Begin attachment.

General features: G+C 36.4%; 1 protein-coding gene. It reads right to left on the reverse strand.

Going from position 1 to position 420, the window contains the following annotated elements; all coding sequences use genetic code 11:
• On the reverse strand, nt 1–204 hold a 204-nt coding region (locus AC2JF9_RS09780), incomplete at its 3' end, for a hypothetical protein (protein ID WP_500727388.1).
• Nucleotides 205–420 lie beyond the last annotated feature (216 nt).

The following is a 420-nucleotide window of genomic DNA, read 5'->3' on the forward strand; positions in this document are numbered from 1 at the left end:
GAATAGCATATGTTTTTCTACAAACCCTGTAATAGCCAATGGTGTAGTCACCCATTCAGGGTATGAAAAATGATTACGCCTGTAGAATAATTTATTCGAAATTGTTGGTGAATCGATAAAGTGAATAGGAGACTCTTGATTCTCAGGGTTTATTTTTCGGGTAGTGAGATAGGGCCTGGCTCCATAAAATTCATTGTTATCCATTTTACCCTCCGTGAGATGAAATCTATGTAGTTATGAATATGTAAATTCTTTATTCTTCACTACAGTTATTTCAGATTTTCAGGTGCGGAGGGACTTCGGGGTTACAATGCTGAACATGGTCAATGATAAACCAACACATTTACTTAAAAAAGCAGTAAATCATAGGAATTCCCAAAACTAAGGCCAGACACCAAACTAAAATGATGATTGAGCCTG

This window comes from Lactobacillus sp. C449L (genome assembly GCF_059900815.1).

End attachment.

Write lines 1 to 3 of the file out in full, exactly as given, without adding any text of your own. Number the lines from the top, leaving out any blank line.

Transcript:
General features: G+C 36.4%; 1 protein-coding gene. It reads right to left on the reverse strand.

Going from position 1 to position 420, the window contains the following annotated elements; all coding sequences use genetic code 11:
• On the reverse strand, nt 1–204 hold a 204-nt coding region (locus AC2JF9_RS09780), incomplete at its 3' end, for a hypothetical protein (protein ID WP_500727388.1).